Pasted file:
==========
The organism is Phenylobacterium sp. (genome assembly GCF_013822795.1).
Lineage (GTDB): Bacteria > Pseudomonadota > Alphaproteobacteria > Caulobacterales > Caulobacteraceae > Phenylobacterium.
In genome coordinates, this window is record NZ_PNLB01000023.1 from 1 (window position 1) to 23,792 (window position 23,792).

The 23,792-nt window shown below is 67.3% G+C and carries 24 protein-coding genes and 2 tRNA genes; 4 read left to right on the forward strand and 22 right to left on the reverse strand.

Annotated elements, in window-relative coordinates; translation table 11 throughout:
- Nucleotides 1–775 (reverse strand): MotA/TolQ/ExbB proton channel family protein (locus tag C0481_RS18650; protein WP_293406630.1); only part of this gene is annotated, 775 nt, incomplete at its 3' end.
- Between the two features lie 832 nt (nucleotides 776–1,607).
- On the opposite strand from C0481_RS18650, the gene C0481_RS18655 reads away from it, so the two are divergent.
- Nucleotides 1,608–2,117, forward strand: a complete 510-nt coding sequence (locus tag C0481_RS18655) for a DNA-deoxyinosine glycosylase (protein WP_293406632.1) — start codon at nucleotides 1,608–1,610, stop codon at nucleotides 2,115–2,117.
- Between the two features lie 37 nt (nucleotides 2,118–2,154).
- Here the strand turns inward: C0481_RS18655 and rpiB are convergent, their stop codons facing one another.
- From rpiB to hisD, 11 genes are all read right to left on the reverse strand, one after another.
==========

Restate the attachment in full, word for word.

The organism is Phenylobacterium sp. (genome assembly GCF_013822795.1).
Lineage (GTDB): Bacteria > Pseudomonadota > Alphaproteobacteria > Caulobacterales > Caulobacteraceae > Phenylobacterium.
In genome coordinates, this window is record NZ_PNLB01000023.1 from 1 (window position 1) to 23,792 (window position 23,792).

The 23,792-nt window shown below is 67.3% G+C and carries 24 protein-coding genes and 2 tRNA genes; 4 read left to right on the forward strand and 22 right to left on the reverse strand.

Annotated elements, in window-relative coordinates; translation table 11 throughout:
- Nucleotides 1–775 (reverse strand): MotA/TolQ/ExbB proton channel family protein (locus tag C0481_RS18650; protein WP_293406630.1); only part of this gene is annotated, 775 nt, incomplete at its 3' end.
- Between the two features lie 832 nt (nucleotides 776–1,607).
- On the opposite strand from C0481_RS18650, the gene C0481_RS18655 reads away from it, so the two are divergent.
- Nucleotides 1,608–2,117, forward strand: a complete 510-nt coding sequence (locus tag C0481_RS18655) for a DNA-deoxyinosine glycosylase (protein WP_293406632.1) — start codon at nucleotides 1,608–1,610, stop codon at nucleotides 2,115–2,117.
- Between the two features lie 37 nt (nucleotides 2,118–2,154).
- Here the strand turns inward: C0481_RS18655 and rpiB are convergent, their stop codons facing one another.
- From rpiB to hisD, 11 genes are all read right to left on the reverse strand, one after another.